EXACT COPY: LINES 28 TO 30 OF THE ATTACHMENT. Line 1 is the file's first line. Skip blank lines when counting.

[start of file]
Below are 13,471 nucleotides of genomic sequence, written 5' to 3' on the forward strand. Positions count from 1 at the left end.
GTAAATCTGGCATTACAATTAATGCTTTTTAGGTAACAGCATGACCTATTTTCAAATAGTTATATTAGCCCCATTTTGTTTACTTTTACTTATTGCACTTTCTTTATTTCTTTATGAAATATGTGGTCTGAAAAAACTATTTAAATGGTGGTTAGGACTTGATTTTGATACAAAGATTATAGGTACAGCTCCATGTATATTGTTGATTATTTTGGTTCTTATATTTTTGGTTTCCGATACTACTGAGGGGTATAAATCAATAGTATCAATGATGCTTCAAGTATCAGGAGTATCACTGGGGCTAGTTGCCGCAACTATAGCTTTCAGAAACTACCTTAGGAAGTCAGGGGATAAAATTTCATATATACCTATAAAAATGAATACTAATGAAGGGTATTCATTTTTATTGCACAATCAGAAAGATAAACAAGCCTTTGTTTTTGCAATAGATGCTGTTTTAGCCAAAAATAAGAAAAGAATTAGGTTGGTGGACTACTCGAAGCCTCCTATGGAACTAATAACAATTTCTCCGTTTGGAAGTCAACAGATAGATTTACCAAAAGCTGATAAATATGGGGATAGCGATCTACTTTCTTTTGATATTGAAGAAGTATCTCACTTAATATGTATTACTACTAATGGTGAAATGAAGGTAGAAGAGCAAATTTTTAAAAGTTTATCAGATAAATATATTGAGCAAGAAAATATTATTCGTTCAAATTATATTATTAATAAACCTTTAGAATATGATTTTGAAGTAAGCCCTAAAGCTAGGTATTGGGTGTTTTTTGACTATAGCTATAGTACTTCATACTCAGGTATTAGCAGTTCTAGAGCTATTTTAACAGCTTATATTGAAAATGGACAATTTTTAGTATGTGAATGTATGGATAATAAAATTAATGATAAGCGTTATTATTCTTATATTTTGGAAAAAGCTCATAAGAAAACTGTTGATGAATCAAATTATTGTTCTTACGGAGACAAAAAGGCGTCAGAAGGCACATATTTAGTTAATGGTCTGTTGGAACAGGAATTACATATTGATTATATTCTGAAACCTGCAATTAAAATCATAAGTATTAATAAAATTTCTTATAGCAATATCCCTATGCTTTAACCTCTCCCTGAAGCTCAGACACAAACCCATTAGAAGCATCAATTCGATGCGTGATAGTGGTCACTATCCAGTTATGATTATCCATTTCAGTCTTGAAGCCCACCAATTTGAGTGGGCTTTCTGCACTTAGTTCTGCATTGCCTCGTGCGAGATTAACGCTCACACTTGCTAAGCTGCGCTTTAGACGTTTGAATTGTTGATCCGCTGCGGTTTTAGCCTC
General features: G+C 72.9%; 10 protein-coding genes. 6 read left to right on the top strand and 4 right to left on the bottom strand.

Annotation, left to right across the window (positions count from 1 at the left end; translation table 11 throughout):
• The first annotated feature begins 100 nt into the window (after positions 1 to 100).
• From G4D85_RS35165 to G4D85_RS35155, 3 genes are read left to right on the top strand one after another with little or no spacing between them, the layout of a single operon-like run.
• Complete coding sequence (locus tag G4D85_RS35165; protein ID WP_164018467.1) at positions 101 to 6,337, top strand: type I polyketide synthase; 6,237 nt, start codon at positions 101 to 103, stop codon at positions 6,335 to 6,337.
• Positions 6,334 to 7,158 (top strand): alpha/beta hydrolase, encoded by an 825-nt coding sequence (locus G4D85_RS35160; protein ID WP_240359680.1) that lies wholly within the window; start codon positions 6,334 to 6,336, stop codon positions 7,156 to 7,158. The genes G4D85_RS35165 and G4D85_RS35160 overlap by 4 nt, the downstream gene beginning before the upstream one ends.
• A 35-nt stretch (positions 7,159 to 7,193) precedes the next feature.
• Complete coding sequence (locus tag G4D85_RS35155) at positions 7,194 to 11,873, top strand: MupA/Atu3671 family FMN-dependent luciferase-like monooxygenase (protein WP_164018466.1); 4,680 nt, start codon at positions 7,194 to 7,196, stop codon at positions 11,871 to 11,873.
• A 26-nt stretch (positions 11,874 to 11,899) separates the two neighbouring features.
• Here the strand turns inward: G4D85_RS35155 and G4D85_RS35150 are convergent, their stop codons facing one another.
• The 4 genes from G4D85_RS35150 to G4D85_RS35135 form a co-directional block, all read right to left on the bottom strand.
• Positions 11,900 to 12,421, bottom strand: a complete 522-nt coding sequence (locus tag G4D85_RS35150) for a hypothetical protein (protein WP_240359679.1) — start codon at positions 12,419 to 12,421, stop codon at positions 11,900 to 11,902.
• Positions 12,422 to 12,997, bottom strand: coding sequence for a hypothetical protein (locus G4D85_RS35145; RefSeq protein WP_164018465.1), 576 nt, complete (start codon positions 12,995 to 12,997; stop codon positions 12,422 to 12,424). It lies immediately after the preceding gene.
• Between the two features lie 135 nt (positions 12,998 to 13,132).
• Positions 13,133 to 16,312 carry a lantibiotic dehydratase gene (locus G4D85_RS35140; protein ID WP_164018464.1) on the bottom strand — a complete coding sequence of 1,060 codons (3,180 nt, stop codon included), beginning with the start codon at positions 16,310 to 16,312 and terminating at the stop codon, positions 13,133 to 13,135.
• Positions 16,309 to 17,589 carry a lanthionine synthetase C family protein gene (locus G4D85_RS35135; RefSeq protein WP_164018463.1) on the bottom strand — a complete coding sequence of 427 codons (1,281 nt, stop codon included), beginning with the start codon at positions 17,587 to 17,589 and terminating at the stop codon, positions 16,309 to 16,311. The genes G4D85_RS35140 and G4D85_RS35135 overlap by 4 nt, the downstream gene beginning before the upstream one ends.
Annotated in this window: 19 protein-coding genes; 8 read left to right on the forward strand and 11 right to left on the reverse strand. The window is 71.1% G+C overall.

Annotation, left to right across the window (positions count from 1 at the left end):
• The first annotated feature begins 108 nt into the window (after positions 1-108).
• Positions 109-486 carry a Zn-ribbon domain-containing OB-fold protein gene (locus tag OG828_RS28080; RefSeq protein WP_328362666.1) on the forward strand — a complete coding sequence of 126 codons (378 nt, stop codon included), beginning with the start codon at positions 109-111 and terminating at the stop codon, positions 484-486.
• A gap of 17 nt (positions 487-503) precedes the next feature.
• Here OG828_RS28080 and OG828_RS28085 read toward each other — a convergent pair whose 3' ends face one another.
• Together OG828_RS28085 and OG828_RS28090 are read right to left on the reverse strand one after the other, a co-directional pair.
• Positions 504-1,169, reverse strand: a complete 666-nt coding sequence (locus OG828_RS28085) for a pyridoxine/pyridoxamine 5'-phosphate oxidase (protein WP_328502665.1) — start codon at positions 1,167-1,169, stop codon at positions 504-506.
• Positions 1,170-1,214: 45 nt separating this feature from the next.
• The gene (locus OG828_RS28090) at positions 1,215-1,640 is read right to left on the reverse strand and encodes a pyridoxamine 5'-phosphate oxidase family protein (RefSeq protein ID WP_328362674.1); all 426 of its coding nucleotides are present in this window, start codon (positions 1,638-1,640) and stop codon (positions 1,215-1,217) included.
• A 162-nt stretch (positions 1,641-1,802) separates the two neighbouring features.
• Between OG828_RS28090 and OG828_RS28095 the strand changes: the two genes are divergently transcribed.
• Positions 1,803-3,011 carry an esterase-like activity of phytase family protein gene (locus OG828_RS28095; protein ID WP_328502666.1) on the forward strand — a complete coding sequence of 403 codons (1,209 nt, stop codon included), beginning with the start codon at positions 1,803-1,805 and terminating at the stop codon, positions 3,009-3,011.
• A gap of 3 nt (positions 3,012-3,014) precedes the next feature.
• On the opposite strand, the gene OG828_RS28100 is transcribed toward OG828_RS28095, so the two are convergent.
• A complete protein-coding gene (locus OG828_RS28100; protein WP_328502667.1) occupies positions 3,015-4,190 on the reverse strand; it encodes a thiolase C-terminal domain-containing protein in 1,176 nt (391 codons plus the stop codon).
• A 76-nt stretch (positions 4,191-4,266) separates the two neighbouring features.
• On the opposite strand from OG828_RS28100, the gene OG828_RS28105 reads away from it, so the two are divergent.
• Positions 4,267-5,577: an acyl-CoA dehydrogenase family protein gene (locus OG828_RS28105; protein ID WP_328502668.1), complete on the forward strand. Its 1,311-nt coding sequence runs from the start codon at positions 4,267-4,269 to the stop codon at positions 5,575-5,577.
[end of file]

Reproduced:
• The gene (locus OG828_RS28090) at positions 1,215-1,640 is read right to left on the reverse strand and encodes a pyridoxamine 5'-phosphate oxidase family protein (RefSeq protein ID WP_328362674.1); all 426 of its coding nucleotides are present in this window, start codon (positions 1,638-1,640) and stop codon (positions 1,215-1,217) included.
• A 162-nt stretch (positions 1,641-1,802) separates the two neighbouring features.
• Between OG828_RS28090 and OG828_RS28095 the strand changes: the two genes are divergently transcribed.